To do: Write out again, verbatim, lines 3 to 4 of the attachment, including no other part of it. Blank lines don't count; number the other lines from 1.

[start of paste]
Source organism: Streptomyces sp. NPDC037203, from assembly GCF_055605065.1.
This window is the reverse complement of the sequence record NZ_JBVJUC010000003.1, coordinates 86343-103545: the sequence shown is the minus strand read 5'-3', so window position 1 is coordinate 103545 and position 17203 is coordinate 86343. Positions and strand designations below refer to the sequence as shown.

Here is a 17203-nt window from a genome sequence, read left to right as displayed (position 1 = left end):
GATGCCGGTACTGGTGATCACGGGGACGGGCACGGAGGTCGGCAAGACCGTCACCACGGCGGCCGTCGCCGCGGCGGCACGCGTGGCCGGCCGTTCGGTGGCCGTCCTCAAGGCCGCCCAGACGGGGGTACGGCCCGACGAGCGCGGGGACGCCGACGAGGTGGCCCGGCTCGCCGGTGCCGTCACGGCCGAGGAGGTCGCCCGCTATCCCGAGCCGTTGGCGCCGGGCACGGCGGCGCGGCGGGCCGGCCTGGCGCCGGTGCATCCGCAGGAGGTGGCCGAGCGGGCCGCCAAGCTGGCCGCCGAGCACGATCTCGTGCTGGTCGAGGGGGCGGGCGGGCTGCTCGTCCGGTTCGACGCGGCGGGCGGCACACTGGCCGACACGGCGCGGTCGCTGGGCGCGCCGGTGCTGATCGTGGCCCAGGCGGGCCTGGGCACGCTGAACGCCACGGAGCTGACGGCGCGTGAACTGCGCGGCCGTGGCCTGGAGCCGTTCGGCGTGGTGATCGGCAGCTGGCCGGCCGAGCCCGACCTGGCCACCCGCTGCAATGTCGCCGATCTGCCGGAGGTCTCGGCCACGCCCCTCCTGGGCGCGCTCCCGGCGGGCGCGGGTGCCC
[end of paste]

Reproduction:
Here is a 17203-nt window from a genome sequence, read left to right as displayed (position 1 = left end):
GATGCCGGTACTGGTGATCACGGGGACGGGCACGGAGGTCGGCAAGACCGTCACCACGGCGGCCGTCGCCGCGGCGGCACGCGTGGCCGGCCGTTCGGTGGCCGTCCTCAAGGCCGCCCAGACGGGGGTACGGCCCGACGAGCGCGGGGACGCCGACGAGGTGGCCCGGCTCGCCGGTGCCGTCACGGCCGAGGAGGTCGCCCGCTATCCCGAGCCGTTGGCGCCGGGCACGGCGGCGCGGCGGGCCGGCCTGGCGCCGGTGCATCCGCAGGAGGTGGCCGAGCGGGCCGCCAAGCTGGCCGCCGAGCACGATCTCGTGCTGGTCGAGGGGGCGGGCGGGCTGCTCGTCCGGTTCGACGCGGCGGGCGGCACACTGGCCGACACGGCGCGGTCGCTGGGCGCGCCGGTGCTGATCGTGGCCCAGGCGGGCCTGGGCACGCTGAACGCCACGGAGCTGACGGCGCGTGAACTGCGCGGCCGTGGCCTGGAGCCGTTCGGCGTGGTGATCGGCAGCTGGCCGGCCGAGCCCGACCTGGCCACCCGCTGCAATGTCGCCGATCTGCCGGAGGTCTCGGCCACGCCCCTCCTGGGCGCGCTCCCGGCGGGCGCGGGTGCCC